– user20358
    Feb 17, 2012 at 18:15
  • @user20358 It'd be a method you write, that does the assignments. You'd still need to do those assignments, but it'd be confined to one method (that converts from the entity -> DTO) Feb 17, 2012 at 18:16
  • @Reed: Calling AsEnumerable() on a IQueryable<T> will ensure you pull down all rows from the database. Unless the table has less than a thousand rows (and all their data), or unless you wanted to get all the records anyway, this will be very bad for performance.
    – Steven
    Feb 17, 2012 at 20:13
  • @Steven To convert them into a local class (ie: the DTO), you MUST pull them down. If filtering is required, it should go before the AsEnumerable() call, but the conversion to DTO requires that it be local first. Feb 17, 2012 at 20:16
  • @Steven Note that this is no different than the OP's foreach loop, though ;) Feb 17, 2012 at 20:16


As others pointed out, flattening the results (as shown below) is not needed when working with Entity Framework 4.0, since it can translate the LINQ query to an efficient flattened result for you. Therefore, the following code is only needed when working with LINQ to SQL (or possibly other LINQ providers). Note that I have only tested this with EF over SQL Server and not over Oracle, since this behavior could be LINQ provider specific, which means that the Oracle provider (still in beta) or the commercial Devart provider for Oracle could still be doing N + 1.

What you are trying to do is to get a set of objects that are structured like a tree. Without any special care, you will be triggering many queries to the database. With one level of nesting you would be triggering N + 1 queries, but since your nesting is two levels deep, you will be triggering M x (N + 1) + 1 queries, which will almost certainly be very bad for performance (no matter what the size of your data set is). What you want is to make sure that there is only a single query sent to the database. To ensure this, you must create an intermediate query that flattens the result, just as you would have done in the good old SQL days, to retrieve tree like data :-). Take a look at the following example:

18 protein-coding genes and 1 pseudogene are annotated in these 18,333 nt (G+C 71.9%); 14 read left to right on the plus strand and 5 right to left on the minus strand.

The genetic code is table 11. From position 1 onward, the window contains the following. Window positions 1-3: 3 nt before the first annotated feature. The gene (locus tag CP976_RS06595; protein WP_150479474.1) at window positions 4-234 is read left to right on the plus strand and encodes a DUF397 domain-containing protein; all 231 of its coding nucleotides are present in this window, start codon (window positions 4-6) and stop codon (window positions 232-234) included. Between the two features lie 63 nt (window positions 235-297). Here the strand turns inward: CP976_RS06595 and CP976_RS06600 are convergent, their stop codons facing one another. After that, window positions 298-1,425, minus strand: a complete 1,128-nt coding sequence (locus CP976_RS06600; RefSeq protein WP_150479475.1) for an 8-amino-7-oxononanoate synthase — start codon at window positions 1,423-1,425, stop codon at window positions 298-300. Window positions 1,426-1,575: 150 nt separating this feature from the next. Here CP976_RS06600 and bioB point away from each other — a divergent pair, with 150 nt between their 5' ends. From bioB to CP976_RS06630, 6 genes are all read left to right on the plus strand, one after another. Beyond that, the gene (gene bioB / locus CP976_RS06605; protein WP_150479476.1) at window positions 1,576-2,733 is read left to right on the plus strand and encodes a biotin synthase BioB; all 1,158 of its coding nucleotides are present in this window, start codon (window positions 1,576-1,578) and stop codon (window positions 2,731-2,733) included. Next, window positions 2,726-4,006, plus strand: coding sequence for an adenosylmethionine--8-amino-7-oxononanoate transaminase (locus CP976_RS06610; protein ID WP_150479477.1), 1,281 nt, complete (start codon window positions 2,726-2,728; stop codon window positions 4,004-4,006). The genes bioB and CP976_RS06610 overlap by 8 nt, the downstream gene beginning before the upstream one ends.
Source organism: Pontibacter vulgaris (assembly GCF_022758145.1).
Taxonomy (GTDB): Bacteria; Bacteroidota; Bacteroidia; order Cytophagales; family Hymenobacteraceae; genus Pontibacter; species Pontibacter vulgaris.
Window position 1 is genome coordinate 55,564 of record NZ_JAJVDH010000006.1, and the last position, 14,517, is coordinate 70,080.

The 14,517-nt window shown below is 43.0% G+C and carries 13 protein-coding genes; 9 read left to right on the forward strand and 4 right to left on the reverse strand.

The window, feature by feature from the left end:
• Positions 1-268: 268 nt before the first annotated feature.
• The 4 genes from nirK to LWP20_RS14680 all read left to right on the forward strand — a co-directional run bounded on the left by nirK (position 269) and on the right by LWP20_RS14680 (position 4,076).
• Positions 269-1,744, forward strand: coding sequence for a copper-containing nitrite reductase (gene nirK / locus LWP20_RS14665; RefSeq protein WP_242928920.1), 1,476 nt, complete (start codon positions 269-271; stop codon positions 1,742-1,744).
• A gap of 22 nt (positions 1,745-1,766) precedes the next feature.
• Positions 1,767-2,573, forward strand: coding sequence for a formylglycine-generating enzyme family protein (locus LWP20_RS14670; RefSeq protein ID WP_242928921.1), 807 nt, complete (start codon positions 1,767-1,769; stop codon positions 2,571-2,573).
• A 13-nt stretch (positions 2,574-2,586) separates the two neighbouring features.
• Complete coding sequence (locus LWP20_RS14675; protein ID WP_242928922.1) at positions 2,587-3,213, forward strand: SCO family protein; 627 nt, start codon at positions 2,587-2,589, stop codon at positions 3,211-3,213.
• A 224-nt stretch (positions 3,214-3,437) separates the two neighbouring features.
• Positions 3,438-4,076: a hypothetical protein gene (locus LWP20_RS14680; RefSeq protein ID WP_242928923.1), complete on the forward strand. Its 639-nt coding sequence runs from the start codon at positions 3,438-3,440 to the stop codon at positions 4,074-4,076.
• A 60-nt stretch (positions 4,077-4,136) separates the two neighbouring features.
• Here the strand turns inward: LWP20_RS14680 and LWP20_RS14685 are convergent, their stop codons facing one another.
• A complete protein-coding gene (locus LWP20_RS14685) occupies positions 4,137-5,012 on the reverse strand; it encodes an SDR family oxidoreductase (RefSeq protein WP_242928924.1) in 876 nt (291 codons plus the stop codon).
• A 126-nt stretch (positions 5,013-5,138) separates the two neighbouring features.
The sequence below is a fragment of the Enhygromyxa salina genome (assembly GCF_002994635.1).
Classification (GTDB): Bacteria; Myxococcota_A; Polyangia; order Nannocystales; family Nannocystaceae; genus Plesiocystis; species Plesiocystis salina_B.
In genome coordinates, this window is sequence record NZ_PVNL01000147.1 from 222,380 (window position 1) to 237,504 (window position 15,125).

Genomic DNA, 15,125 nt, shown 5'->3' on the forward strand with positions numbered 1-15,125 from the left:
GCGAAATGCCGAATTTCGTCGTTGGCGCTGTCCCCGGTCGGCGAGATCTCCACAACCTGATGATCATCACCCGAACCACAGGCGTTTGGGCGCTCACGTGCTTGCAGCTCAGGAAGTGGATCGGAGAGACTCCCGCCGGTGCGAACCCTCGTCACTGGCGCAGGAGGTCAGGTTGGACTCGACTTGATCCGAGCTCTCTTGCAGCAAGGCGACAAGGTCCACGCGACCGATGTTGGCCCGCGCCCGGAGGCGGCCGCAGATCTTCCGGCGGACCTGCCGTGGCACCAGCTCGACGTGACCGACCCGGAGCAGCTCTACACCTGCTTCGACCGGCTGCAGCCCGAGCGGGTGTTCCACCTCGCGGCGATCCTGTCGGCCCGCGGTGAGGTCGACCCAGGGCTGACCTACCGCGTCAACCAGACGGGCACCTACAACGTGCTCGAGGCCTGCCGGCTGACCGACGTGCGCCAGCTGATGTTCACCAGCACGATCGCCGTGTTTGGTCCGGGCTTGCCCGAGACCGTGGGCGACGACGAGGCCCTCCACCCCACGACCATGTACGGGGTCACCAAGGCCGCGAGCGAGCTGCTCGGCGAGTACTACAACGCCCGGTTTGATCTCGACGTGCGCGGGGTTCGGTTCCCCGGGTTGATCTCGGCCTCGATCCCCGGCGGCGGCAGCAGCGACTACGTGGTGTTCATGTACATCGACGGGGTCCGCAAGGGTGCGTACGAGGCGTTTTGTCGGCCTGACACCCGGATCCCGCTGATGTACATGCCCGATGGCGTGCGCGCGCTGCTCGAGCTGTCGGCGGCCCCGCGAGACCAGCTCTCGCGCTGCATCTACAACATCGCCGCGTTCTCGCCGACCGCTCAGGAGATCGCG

var records =
    from record in db.TableC
    where ... // any filtering can be done here
    select record;

// important to call ToArray. This ensures that the flatterned result
// is pulled in one single SQL query.
var results = (
    from c in records
    select new
        tableA_rowid = c.B.A.Id,
        tableA_Prop1 = c.B.A.Property1,
        tableA_Prop2 = c.B.A.Property2,
        tableA_PropN = c.B.A.PropertyN,
        tableB_rowid = c.B.Id,
        tableB_Property1 = c.B.Property1,
        tableB_Property2 = c.B.Property2,
        tableB_PropertyN = c.B.PropertyN,
        tableC_rowid = c.Id,
        tableC_Property1 = c.Property1,
        tableC_Property2 = c.Property2,
        tableC_PropertyN = c.PropertyN,

The next step is to transform that in-memory data structure (using that anonymous type) into the tree structure of DTO objects:

// translate the results to DTO tree structure
TableA_DTO[] dtos = (
    from aresult in results
    group aresult by aresult.tableA_rowid into group_a
    let a = group_a.First()
    select new TableA_DTO
        tableA_rowid = a.tableA_rowid,
        tableA_Prop1 = a.tableA_Prop1,
        tableA_Prop2 = a.tableA_Prop2,
        TableB_records = (
            from bresult in group_a
            group bresult by bresult.tableB_rowid into group_b
            let b = group_b.First()
            select new TableB_DTO
                tableB_rowid = b.tableB_rowid,
                tableB_Prop1 = b.tableB_Prop1,
                tableB_Prop2 = b.tableB_Prop2,
                TableC_records = (
                    from c in group_b
                    select new TableC_DTO
                        tableC_rowid = c.tableC_rowid,
                        tableC_Prop1 = c.tableC_Prop1,
                        tableC_Prop2 = c.tableC_Prop2,

As you can see, the first part of the solution is actually the 'old' way of doing this, way back when we would still write our SQL queries by hand. Nice however is, that once we get this typed set of in-memory data, we can leverage LINQ (to Objects) again to get this data in the structure we want.

Note that this also allows you to do paging and sorting. This will be a bit more tricky, but certainly not impossible.

  • 1
    The whole "flattening" step is totally unnecessary, as the Entity Framework does this for you. Using @Aducci's strategy will cause a single database query to return results in flattened rows from SQL, and then it will automagically compose these values into a hierarchical structure. Feb 17, 2012 at 20:39
  • @StriplingWarrior: After doing some testing, it seems you are absolutely right about that. Entity Framework dazzled me here :-) Finally something it excels in over LINQ to SQL, since LINQ to SQL does do N + 1 queries. This indeed is cool.
    – Steven
    Feb 17, 2012 at 21:42
  • Yeah, it looks like LINQ to SQL handles the nested pattern up to one level deep (TableA and TableB), but any deeper than that and you end up with a separate round-trip for each item in TableC. Feb 17, 2012 at 22:45